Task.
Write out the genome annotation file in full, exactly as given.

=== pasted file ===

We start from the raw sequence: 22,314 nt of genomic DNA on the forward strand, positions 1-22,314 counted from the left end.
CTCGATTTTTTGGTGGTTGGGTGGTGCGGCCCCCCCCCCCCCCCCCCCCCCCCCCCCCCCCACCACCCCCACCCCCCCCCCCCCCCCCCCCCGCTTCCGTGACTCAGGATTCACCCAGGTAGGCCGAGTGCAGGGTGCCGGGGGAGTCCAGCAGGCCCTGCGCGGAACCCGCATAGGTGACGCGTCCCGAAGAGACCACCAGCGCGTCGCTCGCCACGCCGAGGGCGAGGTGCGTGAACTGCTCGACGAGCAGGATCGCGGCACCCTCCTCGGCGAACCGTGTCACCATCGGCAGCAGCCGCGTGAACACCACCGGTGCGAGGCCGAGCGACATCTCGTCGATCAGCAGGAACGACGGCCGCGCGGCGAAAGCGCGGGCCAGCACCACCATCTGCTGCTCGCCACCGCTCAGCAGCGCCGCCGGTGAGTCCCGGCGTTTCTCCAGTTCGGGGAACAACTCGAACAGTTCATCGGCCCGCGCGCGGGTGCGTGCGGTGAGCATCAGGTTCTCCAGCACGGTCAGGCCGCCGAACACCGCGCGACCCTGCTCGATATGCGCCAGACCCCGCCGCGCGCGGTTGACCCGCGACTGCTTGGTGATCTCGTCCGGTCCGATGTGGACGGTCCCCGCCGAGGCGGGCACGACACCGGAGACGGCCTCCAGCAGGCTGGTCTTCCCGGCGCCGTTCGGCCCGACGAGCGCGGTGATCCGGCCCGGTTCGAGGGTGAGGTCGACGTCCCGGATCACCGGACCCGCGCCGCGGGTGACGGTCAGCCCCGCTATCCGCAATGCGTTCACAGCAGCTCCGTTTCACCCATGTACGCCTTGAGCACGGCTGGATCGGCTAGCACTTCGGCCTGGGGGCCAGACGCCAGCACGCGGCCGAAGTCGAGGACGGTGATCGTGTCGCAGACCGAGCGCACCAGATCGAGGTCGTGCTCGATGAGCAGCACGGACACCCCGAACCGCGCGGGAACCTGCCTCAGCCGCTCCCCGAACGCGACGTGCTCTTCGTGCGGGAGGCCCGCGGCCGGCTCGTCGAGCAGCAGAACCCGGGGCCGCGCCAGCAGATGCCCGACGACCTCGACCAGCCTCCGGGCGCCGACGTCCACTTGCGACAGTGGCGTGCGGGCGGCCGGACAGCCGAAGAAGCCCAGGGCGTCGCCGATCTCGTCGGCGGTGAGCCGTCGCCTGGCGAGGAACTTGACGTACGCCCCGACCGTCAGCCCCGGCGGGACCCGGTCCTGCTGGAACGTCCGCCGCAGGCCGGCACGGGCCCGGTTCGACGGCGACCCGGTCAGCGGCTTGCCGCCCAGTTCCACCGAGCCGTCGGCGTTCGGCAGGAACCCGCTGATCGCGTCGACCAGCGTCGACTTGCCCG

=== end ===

We start from the raw sequence: 22,314 nt of genomic DNA on the forward strand, positions 1-22,314 counted from the left end.
CTCGATTTTTTGGTGGTTGGGTGGTGCGGCCCCCCCCCCCCCCCCCCCCCCCCCCCCCCCCACCACCCCCACCCCCCCCCCCCCCCCCCCCCGCTTCCGTGACTCAGGATTCACCCAGGTAGGCCGAGTGCAGGGTGCCGGGGGAGTCCAGCAGGCCCTGCGCGGAACCCGCATAGGTGACGCGTCCCGAAGAGACCACCAGCGCGTCGCTCGCCACGCCGAGGGCGAGGTGCGTGAACTGCTCGACGAGCAGGATCGCGGCACCCTCCTCGGCGAACCGTGTCACCATCGGCAGCAGCCGCGTGAACACCACCGGTGCGAGGCCGAGCGACATCTCGTCGATCAGCAGGAACGACGGCCGCGCGGCGAAAGCGCGGGCCAGCACCACCATCTGCTGCTCGCCACCGCTCAGCAGCGCCGCCGGTGAGTCCCGGCGTTTCTCCAGTTCGGGGAACAACTCGAACAGTTCATCGGCCCGCGCGCGGGTGCGTGCGGTGAGCATCAGGTTCTCCAGCACGGTCAGGCCGCCGAACACCGCGCGACCCTGCTCGATATGCGCCAGACCCCGCCGCGCGCGGTTGACCCGCGACTGCTTGGTGATCTCGTCCGGTCCGATGTGGACGGTCCCCGCCGAGGCGGGCACGACACCGGAGACGGCCTCCAGCAGGCTGGTCTTCCCGGCGCCGTTCGGCCCGACGAGCGCGGTGATCCGGCCCGGTTCGAGGGTGAGGTCGACGTCCCGGATCACCGGACCCGCGCCGCGGGTGACGGTCAGCCCCGCTATCCGCAATGCGTTCACAGCAGCTCCGTTTCACCCATGTACGCCTTGAGCACGGCTGGATCGGCTAGCACTTCGGCCTGGGGGCCAGACGCCAGCACGCGGCCGAAGTCGAGGACGGTGATCGTGTCGCAGACCGAGCGCACCAGATCGAGGTCGTGCTCGATGAGCAGCACGGACACCCCGAACCGCGCGGGAACCTGCCTCAGCCGCTCCCCGAACGCGACGTGCTCTTCGTGCGGGAGGCCCGCGGCCGGCTCGTCGAGCAGCAGAACCCGGGGCCGCGCCAGCAGATGCCCGACGACCTCGACCAGCCTCCGGGCGCCGACGTCCACTTGCGACAGTGGCGTGCGGGCGGCCGGACAGCCGAAGAAGCCCAGGGCGTCGCCGATCTCGTCGGCGGTGAGCCGTCGCCTGGCGAGGAACTTGACGTACGCCCCGACCGTCAGCCCCGGCGGGACCCGGTCCTGCTGGAACGTCCGCCGCAGGCCGGCACGGGCCCGGTTCGACGGCGACCCGGTCAGCGGCTTGCCGCCCAGTTCCACCGAGCCGTCGGCGTTCGGCAGGAACCCGCTGATCGCGTCGACCAGCGTCGACTTGCCCG